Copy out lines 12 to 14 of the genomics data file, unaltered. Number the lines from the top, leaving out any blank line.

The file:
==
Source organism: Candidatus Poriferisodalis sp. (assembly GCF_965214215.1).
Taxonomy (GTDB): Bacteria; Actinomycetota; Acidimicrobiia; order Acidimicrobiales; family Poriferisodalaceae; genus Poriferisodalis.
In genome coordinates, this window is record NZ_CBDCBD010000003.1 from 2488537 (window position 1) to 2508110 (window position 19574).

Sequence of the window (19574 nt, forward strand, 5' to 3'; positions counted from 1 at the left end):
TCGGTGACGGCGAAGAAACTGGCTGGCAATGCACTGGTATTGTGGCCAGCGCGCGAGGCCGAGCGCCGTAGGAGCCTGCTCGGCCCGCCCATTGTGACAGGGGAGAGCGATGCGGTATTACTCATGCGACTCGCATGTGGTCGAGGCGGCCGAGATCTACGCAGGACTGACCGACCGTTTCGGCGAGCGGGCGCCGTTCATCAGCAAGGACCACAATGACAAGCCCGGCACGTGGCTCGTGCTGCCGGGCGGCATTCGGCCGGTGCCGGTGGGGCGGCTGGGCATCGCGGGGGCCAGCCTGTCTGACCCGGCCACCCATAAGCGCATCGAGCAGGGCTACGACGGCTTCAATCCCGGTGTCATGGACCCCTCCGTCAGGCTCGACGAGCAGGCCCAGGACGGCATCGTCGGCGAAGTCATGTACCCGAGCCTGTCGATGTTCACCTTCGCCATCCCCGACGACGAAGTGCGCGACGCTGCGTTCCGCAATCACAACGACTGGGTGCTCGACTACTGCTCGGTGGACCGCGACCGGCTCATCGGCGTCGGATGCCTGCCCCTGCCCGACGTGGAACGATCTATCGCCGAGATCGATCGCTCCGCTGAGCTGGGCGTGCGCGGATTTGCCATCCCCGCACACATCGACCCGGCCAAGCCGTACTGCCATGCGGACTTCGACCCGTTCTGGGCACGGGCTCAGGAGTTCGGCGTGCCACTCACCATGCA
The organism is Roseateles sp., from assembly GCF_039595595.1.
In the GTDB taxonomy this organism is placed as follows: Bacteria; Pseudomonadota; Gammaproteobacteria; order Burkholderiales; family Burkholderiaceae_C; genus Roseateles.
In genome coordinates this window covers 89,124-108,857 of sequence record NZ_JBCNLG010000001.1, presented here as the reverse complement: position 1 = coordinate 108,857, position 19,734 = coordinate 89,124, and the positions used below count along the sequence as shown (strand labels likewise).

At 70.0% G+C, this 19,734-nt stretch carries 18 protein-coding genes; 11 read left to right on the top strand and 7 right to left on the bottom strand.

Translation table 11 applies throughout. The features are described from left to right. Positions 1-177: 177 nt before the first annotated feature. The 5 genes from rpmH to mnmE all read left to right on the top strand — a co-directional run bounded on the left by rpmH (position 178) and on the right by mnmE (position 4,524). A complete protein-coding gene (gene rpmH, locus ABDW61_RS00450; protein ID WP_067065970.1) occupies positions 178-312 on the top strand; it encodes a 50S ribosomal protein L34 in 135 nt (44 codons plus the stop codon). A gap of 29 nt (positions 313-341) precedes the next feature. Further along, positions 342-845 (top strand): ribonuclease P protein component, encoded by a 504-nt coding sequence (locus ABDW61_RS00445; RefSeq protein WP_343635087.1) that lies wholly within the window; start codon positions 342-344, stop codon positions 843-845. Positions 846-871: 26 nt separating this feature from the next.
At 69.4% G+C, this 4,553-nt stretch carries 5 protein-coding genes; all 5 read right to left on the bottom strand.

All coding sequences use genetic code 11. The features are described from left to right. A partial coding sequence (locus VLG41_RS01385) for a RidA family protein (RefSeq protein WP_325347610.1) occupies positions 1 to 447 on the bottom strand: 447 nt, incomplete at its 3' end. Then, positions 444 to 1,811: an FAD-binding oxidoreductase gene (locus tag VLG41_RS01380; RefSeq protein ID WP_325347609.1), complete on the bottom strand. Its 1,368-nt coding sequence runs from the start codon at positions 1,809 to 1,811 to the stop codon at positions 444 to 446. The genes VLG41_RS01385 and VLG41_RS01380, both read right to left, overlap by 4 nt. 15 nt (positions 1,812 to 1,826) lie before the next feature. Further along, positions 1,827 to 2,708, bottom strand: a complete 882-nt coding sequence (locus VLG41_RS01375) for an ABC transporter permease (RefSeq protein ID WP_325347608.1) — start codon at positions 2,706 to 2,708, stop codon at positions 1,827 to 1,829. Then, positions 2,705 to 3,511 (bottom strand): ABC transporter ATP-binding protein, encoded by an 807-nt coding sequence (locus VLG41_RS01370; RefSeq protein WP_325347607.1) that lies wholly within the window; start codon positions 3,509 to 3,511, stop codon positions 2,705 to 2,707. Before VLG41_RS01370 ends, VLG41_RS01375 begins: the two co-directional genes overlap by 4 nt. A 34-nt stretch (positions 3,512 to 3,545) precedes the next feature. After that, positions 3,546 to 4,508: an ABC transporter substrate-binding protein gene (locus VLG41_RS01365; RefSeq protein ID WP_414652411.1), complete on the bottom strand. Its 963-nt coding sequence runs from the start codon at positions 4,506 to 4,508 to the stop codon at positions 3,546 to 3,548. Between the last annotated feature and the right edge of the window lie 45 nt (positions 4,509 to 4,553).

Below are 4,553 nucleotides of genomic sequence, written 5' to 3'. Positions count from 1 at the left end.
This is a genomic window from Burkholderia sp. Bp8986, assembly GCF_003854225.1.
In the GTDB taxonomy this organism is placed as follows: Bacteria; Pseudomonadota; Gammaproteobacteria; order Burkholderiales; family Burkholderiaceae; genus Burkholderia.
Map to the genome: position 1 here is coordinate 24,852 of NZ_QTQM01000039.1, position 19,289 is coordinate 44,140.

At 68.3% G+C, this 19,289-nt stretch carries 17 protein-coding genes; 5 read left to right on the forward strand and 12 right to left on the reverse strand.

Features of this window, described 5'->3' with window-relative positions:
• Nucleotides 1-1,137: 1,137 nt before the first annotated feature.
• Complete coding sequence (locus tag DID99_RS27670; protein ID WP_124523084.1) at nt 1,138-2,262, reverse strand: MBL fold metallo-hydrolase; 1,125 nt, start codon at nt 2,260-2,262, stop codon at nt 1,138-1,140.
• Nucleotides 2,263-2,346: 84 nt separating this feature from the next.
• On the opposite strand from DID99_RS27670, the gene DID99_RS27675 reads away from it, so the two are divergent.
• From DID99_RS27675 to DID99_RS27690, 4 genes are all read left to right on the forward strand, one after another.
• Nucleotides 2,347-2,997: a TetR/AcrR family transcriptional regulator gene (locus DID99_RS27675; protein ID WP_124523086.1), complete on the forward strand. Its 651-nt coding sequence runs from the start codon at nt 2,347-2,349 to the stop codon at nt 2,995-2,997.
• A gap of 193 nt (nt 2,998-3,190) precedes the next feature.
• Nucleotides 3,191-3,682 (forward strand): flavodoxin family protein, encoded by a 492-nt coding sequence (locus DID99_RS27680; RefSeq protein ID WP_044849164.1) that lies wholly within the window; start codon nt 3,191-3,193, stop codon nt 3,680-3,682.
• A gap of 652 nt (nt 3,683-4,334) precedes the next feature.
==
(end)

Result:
All coding sequences use genetic code 11. The features are described from left to right. A partial coding sequence (locus VLG41_RS01385) for a RidA family protein (RefSeq protein WP_325347610.1) occupies positions 1 to 447 on the bottom strand: 447 nt, incomplete at its 3' end. Then, positions 444 to 1,811: an FAD-binding oxidoreductase gene (locus tag VLG41_RS01380; RefSeq protein ID WP_325347609.1), complete on the bottom strand. Its 1,368-nt coding sequence runs from the start codon at positions 1,809 to 1,811 to the stop codon at positions 444 to 446. The genes VLG41_RS01385 and VLG41_RS01380, both read right to left, overlap by 4 nt. 15 nt (positions 1,812 to 1,826) lie before the next feature. Further along, positions 1,827 to 2,708, bottom strand: a complete 882-nt coding sequence (locus VLG41_RS01375) for an ABC transporter permease (RefSeq protein ID WP_325347608.1) — start codon at positions 2,706 to 2,708, stop codon at positions 1,827 to 1,829. Then, positions 2,705 to 3,511 (bottom strand): ABC transporter ATP-binding protein, encoded by an 807-nt coding sequence (locus VLG41_RS01370; RefSeq protein WP_325347607.1) that lies wholly within the window; start codon positions 3,509 to 3,511, stop codon positions 2,705 to 2,707. Before VLG41_RS01370 ends, VLG41_RS01375 begins: the two co-directional genes overlap by 4 nt. A 34-nt stretch (positions 3,512 to 3,545) precedes the next feature. After that, positions 3,546 to 4,508: an ABC transporter substrate-binding protein gene (locus VLG41_RS01365; RefSeq protein ID WP_414652411.1), complete on the bottom strand. Its 963-nt coding sequence runs from the start codon at positions 4,506 to 4,508 to the stop codon at positions 3,546 to 3,548. Between the last annotated feature and the right edge of the window lie 45 nt (positions 4,509 to 4,553).

Below are 4,553 nucleotides of genomic sequence, written 5' to 3'. Positions count from 1 at the left end.
This is a genomic window from Burkholderia sp. Bp8986, assembly GCF_003854225.1.